Some Good Things To Say About The Nikon D7000
Contrary to what you may have concluded based on all of my Nikon D7000 complaints, I actually use this camera a lot. Not only do I use it, I actually like it. Is it the best camera I have ever owned? No. Is it the best digital camera I have owned or used? No. The D3’s were better and still are. Are the D3’s 3x as good? Probably not even close.
I thought I should probably jot some things down about it’s good points rather than just harping on the things that bother me. I really do not want to give anyone the impression that in some way the D7000 is not worthwhile. It may be the best DSLR for the money ever. In fact the reason I am so very troubled with some of it’s eccentricities is that the camera is so good in many ways that it’s only natural for me to expect perfection.
At this particular moment I would say the D7000 is everything the D70 was and more. Of course it’s more, the D70 was like a decade ago. What I mean is that the D7000 is kind of earth shattering in the same way the D70 was. Good image sensor, good focusing system, small body, reasonably fast, etc. for far far less money than anything else Nikon offered at the time. More than a couple of pro’s latched on to the D70 when it came out because it was so very capable - even compared to the highest end Nikons of the time.
- Small body with some very high imaging performance. Actually crazy good image quality. Once you have your lenses dialed in (not an easy task and one that is a must do for most D7000’s) It really does knock your socks off.
- Amazing AF performance and features in a non-pro body. As good as the D3s? Probably not but not so far off. The “3d” tracking is amazingly good. The new controls for selecting amongst the various AF operations is also a welcome handling refinement. That little switch-y thing combined with a completely different control was sort of cumbersome.
- Very healthy set of dedicated controls for a cheap small camera.
- Extremely solid feeling. It does not feel like a creaking plastic blob. Yea I know that it is of hybrid construction but it feels really good for only a few dollars more than the next model down and infinitely better than the D80/D90.
- Full featured TTL flash commander built in. Nothing new but for a camera in this price range?
- Not bad viewfinder - yes the D3/D700 etc are better but this one is as close as it gets for a DX.
- Fast and responsive. Make that very responsive. Forget frame rates for a second. This camera feels better and more responsive than any DX camera I have used (except for the D2H). This is a huge thing for me. If you are frame rate crazy it may not quite be up to “pro specs” and the buffer may run out after you are blasting at full speed for a bit. For me and most regular people - super responsive. I have never come close to running out of buffer with the D7000. Everything from power up to focusing to shutter response is just perfect - meaning it gets out of the way.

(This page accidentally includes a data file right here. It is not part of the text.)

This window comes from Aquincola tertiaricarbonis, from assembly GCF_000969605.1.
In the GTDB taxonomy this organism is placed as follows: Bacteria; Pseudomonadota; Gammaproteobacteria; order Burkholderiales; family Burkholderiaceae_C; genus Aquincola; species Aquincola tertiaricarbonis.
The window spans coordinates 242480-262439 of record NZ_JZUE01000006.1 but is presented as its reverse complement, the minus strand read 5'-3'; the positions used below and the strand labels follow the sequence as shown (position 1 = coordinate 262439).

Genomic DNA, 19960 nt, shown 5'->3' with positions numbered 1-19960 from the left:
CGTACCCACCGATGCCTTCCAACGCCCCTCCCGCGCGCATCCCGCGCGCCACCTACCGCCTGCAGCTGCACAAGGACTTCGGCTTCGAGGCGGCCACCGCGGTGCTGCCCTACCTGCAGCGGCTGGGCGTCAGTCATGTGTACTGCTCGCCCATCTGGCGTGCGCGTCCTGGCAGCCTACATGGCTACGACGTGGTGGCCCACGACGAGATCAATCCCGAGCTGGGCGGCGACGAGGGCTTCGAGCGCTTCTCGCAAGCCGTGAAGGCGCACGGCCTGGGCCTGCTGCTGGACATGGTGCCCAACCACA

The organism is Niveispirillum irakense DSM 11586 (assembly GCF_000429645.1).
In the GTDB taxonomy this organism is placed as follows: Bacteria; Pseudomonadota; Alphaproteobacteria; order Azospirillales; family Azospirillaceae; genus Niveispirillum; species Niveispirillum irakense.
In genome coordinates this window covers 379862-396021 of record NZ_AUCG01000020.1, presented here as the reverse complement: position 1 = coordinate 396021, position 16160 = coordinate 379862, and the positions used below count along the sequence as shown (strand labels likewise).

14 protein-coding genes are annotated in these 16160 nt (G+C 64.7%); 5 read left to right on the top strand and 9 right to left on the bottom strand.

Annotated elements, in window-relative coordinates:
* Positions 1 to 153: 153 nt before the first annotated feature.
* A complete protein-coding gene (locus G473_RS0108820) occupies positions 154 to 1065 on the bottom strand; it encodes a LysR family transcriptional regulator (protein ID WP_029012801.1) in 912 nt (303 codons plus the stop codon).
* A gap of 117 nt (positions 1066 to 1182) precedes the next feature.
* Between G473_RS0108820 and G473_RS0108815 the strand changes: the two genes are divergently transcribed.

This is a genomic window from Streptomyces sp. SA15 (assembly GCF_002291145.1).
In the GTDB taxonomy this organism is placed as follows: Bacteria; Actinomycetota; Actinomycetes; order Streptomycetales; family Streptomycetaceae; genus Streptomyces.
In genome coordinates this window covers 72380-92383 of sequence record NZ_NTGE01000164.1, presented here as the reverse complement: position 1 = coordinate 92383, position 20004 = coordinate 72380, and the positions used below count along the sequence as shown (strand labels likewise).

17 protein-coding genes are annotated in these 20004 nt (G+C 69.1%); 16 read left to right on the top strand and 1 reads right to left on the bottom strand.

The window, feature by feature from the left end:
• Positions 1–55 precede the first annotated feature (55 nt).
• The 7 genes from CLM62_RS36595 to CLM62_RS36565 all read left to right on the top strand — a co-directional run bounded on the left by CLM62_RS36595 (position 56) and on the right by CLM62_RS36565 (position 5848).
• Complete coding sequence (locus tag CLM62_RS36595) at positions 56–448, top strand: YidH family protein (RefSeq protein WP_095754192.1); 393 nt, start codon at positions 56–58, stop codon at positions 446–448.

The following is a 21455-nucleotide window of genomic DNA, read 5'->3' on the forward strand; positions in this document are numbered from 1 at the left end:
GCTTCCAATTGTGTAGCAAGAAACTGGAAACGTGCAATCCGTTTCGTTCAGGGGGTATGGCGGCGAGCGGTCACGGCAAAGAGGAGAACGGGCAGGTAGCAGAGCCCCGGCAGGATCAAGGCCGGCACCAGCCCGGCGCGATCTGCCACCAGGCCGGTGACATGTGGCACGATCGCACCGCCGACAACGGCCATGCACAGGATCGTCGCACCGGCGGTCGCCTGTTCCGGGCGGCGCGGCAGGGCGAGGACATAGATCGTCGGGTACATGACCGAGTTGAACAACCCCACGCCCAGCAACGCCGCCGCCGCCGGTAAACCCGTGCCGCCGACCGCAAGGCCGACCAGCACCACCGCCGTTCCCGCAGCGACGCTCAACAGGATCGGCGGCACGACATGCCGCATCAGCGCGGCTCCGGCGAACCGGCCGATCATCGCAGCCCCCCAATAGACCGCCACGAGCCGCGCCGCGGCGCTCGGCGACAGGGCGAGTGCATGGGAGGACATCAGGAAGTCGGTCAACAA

- Really good color and gradation for a DX digital. Decent dynamic range for a DX digital. Far better than what came before. Oh also the best DX noise performance. Personally I only rarely use anything above ISO 400 but when I do I am not utterly disappointed. I am impressed.
- Full range lens compatibility - this is big for me. It might be for you unless you have an unlimited lens budget.
- Live view - very useful live view for the few circumstances where I use it.
- Two card slots - in a “consumer” camera. This is awesome.
- Despite my complaints the focusing can be fantastic - hence my frustration with some lenses/circumstances. You have seen where my 18mm AIS is just crazy bad. What I haven’t shown you is how crazy good my 135mm F2 AIS is. It’s one of those things that can drive you nuts. If this camera can focus an 135mm f2 at full aperture up close to critical accuracy why the heck is it useless for a 18mm f3.5? Why? why? why?
I could probably go on and on but won’t. I just wanted to be clear that I didn’t hate this camera. In fact I like it, a lot. The only thing missing is a decent wide angle. I got rid of my Nikon 12-24 when I stopped shooting DX regularly. I never really warmed up to that lens. It wasn’t bad. I guess the price/value thing somehow irritated me subconsciously.
The DX promise of smaller, faster, cheaper just did not seem to be the case for the 12-24. Small = nope. Fast, are you kidding - f4. Cheap, ha - $1100. All that and it won’t cover FX? So I need a replacement. I will not be going with the 12-24 nor the 10-24. For me I will be going with the Nikon 16-35 f4.
Why the 16-35 f4? For starters I know that the D7000 will not be my last DX body. I also know that I will most likely get another FX body sooner rather than later. If I need super wide, I have a 14mm f2.8. Couple that with the absolutely stellar performance, even better than the 14-24. Speed - f4 without VR is slow, f4 with VR is easily as good as f2.8. Maybe better. Last but certainly not least is that the 16-35mm is far far more convienient for me based on my experience. On DX there are many occasions where it will be the only lens I need. Sort of a 24-50. Perfect. It also dovetails very nicely with my 28-70. The 24 top end is not really a good “only lens” scenario for what I need. The icing on the cake is that the 16-24 is only a couple of bucks more than the 12-24 or the 10-24. How can this make be?
For me my “investment” lenses will only be FX/DX dual purpose superlative lenses. If I buy another DX lens for whatever reason it will be fantastically cheap, small, and light. It will not be huge, cumbersome, and expensive with no FX or crazy speed/quality upside. 17-55 f2.8 or 12-24, no freaking way. 35mm 1.8 for less than 200 bucks or 18-55 VR for about a hundred bucks - absolutely.
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